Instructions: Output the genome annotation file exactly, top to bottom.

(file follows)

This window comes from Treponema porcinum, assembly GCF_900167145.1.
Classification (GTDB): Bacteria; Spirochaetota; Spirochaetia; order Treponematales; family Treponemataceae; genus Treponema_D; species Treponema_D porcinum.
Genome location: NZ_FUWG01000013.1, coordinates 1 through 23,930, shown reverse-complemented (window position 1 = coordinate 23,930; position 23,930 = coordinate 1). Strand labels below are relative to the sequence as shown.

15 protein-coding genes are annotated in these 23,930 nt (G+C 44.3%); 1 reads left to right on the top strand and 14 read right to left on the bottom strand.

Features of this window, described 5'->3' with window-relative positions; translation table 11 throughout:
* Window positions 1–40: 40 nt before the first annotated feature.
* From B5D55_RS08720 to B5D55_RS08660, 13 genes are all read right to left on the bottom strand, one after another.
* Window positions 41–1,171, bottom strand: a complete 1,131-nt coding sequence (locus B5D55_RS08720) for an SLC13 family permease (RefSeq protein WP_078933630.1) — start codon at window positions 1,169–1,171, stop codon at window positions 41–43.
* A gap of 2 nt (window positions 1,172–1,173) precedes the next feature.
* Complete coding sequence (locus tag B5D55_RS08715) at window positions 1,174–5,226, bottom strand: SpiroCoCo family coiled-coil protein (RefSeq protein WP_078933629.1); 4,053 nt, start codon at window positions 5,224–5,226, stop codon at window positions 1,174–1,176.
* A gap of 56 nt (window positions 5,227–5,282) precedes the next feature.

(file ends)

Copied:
This window comes from Treponema porcinum, assembly GCF_900167145.1.
Classification (GTDB): Bacteria; Spirochaetota; Spirochaetia; order Treponematales; family Treponemataceae; genus Treponema_D; species Treponema_D porcinum.
Genome location: NZ_FUWG01000013.1, coordinates 1 through 23,930, shown reverse-complemented (window position 1 = coordinate 23,930; position 23,930 = coordinate 1). Strand labels below are relative to the sequence as shown.

15 protein-coding genes are annotated in these 23,930 nt (G+C 44.3%); 1 reads left to right on the top strand and 14 read right to left on the bottom strand.

Features of this window, described 5'->3' with window-relative positions; translation table 11 throughout:
* Window positions 1–40: 40 nt before the first annotated feature.
* From B5D55_RS08720 to B5D55_RS08660, 13 genes are all read right to left on the bottom strand, one after another.
* Window positions 41–1,171, bottom strand: a complete 1,131-nt coding sequence (locus B5D55_RS08720) for an SLC13 family permease (RefSeq protein WP_078933630.1) — start codon at window positions 1,169–1,171, stop codon at window positions 41–43.
* A gap of 2 nt (window positions 1,172–1,173) precedes the next feature.
* Complete coding sequence (locus tag B5D55_RS08715) at window positions 1,174–5,226, bottom strand: SpiroCoCo family coiled-coil protein (RefSeq protein WP_078933629.1); 4,053 nt, start codon at window positions 5,224–5,226, stop codon at window positions 1,174–1,176.
* A gap of 56 nt (window positions 5,227–5,282) precedes the next feature.